In ‘Maestro,’ Mulligan Shares A Lot with Her Character (But Not Her Latinidad)

“You know, she was utterly fearless,” says Carey Mulligan when speaking of Felicia Montealegre Bernstein. Mulligan knows this better than most, having spent much of the last five years with Felicia Montealegre Bernstein, the woman married to American composer, Leonard Bernstein. The world knows of Leonard Bernstein and his broad and considerable contributions to composing, conducting, and creating music. But, there is far more to Bernstein than that. Sure, his work is known (as is the fact that Bernstein was gay). And it is the ‘more’ that filmmaker Bradley Cooper sets out to explore in Maestro.

The Land of Love may well be as worn as your favorite record, but few have a love story that sings as beautifully as that of Leonard and Felicia Bernstein. And for that to translate, you need an actress so superb and dedicated that she would have the power to make or break the project. Not at all unlike the marriage it set to reflect.

It was 2018 when Mulligan first set eyes on the script for Maestro – Cooper slid it to her personally. He’d already signed on as writer, director, and lead actor at this point. But rather than focus on the accomplishments of Leonard, Cooper’s script strikes a different chord with Maestro. Mulligan committed to the role of Felicia, the Costa Rican-born actress and the two spent much of the next few years composing one of the best films of 2023.

On the surface, it may not appear a logical casting: an English actress playing a Costa Rican-born, Chilean-raised actress. In fact, there have been some minor negative reactions to the casting. Most notably by Emmy-winning Latino actor John Leguizamo who posted a question to his followers:

What do you think of Leonard Bernstein’s REAL wife was a Latina born in Costa Rica 🇨🇷 raised in Chile played by a white actress IN MAESTRO? Is it white washing us? Is it erasure? I want your feed back!

John Leguizamo

Later, after feedback poured in, Leguizamo followed up with, “Great comments! 🔥🔥🔥love the conversation. Thank you 🙏🏽 for trading it out! I’m very conflicted by it mostly because it’s not the first time Latino characters have been white washed and brown faced. Scarface, Carlitos way, argo, lonely hearts, cocaine godmother, a mighty heart, drive, house of spirits, Alive, evita, before night falls, west side story (the original) , touch of evil, and many more.”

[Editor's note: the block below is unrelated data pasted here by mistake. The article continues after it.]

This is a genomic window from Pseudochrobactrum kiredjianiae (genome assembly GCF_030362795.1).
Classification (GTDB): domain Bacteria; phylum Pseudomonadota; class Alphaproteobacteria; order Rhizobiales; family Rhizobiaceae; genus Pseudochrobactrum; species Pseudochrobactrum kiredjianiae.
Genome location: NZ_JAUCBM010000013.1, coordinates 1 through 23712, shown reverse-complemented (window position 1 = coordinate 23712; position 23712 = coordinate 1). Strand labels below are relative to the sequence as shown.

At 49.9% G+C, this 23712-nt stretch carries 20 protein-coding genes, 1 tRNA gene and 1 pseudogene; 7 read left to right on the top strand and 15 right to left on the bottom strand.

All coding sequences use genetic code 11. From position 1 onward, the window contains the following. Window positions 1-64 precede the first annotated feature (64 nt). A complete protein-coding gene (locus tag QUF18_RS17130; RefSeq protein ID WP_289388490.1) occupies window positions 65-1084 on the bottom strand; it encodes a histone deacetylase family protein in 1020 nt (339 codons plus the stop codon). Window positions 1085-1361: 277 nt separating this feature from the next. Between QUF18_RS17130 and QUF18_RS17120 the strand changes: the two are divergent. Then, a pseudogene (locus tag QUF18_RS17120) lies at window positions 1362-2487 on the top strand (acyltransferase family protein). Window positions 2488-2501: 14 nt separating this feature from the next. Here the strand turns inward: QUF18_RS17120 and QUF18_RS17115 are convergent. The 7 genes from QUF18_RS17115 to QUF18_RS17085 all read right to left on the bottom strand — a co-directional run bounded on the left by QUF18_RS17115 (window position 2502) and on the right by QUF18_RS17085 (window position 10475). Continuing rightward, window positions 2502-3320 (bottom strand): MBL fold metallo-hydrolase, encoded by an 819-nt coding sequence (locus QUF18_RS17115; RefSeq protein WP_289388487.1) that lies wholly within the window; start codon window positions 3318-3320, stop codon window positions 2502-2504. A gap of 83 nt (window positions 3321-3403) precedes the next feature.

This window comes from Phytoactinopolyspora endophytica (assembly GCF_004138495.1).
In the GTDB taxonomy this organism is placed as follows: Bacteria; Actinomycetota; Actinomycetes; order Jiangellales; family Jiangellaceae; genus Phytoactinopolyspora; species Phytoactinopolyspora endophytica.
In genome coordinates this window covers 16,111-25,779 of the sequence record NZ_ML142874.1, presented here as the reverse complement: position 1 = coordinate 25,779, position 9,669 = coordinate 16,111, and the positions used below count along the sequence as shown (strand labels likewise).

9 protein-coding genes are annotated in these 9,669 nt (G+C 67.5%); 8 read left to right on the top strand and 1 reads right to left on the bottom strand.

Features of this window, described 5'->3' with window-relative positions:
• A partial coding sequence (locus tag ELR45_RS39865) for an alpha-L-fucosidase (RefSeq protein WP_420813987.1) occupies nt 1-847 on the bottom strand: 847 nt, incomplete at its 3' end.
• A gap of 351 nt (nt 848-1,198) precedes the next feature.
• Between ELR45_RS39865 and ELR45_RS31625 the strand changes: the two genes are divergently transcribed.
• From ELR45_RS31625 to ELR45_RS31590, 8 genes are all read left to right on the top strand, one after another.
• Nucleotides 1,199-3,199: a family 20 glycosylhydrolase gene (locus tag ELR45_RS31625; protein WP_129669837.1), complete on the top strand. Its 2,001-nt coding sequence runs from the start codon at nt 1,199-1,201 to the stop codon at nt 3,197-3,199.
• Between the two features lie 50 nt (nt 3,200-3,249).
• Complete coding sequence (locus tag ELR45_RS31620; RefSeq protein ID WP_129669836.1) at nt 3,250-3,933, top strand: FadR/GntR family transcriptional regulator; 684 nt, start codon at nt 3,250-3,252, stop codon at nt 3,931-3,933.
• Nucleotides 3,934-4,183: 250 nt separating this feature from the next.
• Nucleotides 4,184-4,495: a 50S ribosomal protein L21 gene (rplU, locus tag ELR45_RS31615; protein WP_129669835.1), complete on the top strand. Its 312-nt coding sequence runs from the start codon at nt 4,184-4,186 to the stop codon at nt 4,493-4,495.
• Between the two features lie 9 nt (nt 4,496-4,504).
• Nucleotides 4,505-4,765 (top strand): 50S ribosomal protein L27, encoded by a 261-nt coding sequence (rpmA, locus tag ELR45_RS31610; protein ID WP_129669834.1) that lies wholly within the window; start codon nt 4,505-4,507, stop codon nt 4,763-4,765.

But, scratch just a little beneath the surface, and the two women have more in common than you might think. Felicia Montealegre was a formidable force in entertainment on screens big and small well before she married Bernstein. Well, so too is Carey Mulligan. She has two Oscar nominations to her credit and a BAFTA on her mantle. And like Montealegre, Mulligan has been celebrated for her time in the theater as well.

Both women married musicians. Mulligan married Marcus Mumford of Mumford and Sons. Ironically, Mulligan and Mumford went to camp together as children before losing touch. The pair would later get reacquainted as adults, marry, and have three children.  Felicia first met Leonard in 1946, went on to have another relationship, and would later reunite with her future husband. They married in 1951 and they too have three children.

After accepting the role of Mrs. Bernstein, Mulligan dove into some comprehensive prep work, including a trip to Santiago, Chile where Felicia was educated and spent much of her youth.